There are as many definitions as there are theologians. Mine is:
Theology is investigating the implications of a particular model of God.
Thealogy is investigating the implications of a particular model of Godess.
- You start from some model of what or who God is, then you follow the out-workings of that model. You could do theology starting from a model of God-as-omnimax, for example, or God-as-orthodox-trinity or God-as-deistic-God.
- Inevitably there are lots and lots of implications. So you have to choose which you’re interested in. In western Christian theology there have been a set of particular topics that theologians address. Things like ontology, eschatology, soteriology, hamartiology, ecclesiology, missiology.
- It is also possible to do theology on a specific topic, considering a set of distinct model of God. Some feminist or liberation theologies do this (though most stick to a single model of God).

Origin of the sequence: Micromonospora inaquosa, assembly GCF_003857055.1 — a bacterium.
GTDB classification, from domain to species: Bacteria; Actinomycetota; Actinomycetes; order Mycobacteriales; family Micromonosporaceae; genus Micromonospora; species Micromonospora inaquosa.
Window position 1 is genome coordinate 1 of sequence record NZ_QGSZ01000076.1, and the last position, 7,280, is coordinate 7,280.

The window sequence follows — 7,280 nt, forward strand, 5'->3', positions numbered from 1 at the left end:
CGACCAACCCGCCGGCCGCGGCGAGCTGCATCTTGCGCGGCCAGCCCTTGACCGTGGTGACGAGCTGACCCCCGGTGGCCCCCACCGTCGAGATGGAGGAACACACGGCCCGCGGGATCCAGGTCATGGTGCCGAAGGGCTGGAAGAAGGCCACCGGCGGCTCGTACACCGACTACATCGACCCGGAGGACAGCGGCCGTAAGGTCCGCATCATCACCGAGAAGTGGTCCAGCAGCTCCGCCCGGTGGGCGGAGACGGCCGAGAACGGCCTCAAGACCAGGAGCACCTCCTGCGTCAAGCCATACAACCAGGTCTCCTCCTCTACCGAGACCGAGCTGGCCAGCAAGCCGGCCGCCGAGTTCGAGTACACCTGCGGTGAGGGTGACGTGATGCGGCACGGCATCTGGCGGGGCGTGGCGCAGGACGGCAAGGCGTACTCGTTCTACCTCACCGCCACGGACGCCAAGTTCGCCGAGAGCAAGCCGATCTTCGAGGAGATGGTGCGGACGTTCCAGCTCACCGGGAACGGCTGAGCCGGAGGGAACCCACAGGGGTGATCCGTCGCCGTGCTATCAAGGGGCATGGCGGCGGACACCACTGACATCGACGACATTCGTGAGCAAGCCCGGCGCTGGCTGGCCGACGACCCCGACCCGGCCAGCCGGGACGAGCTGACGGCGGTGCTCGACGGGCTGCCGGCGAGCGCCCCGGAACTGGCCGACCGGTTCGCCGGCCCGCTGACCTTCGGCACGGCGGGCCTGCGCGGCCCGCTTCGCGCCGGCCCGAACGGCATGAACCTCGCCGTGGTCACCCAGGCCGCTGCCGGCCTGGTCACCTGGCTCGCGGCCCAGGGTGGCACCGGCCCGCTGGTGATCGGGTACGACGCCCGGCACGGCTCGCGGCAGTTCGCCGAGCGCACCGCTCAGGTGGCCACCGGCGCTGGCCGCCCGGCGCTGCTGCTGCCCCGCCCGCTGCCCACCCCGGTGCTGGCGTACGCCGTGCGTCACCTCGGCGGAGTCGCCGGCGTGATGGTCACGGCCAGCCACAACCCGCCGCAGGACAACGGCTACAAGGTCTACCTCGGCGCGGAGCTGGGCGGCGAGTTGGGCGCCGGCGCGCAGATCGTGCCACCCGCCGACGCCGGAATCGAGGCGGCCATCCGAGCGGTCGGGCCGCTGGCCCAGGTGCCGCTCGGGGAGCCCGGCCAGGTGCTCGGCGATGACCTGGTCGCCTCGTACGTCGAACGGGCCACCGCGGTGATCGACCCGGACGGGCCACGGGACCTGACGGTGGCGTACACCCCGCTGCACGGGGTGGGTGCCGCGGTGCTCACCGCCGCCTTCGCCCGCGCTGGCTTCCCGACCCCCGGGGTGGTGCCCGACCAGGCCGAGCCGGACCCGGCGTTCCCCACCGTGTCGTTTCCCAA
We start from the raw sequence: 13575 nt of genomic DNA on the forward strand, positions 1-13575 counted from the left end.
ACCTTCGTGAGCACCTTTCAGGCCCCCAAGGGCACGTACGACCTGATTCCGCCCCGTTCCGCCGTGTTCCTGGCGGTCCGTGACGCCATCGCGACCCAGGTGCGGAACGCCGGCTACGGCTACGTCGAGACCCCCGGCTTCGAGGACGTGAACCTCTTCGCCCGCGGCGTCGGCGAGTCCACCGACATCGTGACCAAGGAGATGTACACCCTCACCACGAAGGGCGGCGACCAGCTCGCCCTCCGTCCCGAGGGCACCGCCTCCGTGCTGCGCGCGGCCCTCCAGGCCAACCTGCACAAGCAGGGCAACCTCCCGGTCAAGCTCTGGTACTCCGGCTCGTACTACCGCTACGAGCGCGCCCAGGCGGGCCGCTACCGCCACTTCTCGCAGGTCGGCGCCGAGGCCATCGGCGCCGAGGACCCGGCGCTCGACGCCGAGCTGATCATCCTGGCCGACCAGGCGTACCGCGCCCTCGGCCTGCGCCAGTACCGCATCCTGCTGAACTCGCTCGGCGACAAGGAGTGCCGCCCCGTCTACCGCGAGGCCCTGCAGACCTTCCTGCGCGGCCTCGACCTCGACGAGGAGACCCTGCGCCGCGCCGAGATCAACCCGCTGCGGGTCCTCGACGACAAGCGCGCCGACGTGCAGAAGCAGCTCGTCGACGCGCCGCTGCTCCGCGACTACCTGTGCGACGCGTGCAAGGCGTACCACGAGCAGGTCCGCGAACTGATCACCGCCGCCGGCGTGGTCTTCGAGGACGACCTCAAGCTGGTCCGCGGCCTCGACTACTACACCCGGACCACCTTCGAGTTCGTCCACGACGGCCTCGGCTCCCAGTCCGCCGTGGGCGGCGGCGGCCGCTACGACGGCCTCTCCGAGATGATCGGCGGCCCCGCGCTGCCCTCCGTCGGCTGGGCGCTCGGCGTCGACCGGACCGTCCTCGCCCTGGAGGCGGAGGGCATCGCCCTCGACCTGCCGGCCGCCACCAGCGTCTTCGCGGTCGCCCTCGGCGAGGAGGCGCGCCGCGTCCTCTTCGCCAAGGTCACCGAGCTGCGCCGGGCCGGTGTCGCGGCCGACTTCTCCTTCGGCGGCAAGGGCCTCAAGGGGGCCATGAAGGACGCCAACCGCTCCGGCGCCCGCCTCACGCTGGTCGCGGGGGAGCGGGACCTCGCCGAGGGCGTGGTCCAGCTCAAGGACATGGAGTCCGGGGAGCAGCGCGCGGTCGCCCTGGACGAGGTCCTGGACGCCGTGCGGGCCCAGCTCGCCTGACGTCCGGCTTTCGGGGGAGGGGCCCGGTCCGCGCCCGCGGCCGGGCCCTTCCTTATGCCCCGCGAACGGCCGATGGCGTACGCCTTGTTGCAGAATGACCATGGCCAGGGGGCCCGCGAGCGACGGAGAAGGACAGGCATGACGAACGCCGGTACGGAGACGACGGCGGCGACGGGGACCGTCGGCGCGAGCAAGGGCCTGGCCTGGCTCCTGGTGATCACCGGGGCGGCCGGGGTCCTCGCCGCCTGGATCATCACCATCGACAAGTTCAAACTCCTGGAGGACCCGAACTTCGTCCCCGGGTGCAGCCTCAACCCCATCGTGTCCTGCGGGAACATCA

- A good theology is one that finds new implications, or that uses a new model to get further.
- You don’t need to be a believer to do theology. While Anselm wrote that theology was “faith seeking understanding”, my experience is that many if not most theologians don’t exactly share the model of God they use as the basis of their work.
In this framing of theology, it is possible to do atheistic theology. One starts with a particular model of God (as an epiphenomenon of belief in God, for example), and one can hunt down the implications.
It is important to me that any such theology be relevant to the historical and cultural context of western theological discussion. To do that, one would have to address the conventional topics of the discipline. I struggled to get very far there with a bald atheistic model of God (i.e. having no referent when talking about ‘God’).
But now I’ve found that my meta-cognitive God allows interesting theological investigation in areas such as ontology, hamartiology, ecclesiology and missiology. It is less, but still somewhat relevant to areas such as pneumatology and Christology. It is even less useful in soteriology and eschatology, but I can still chase some new implications there.
I think the idea of an atheistic theology is very exciting. I think there are probably vast numbers of models to investigate, and vast numbers of topics to use them in. I’m starting with one.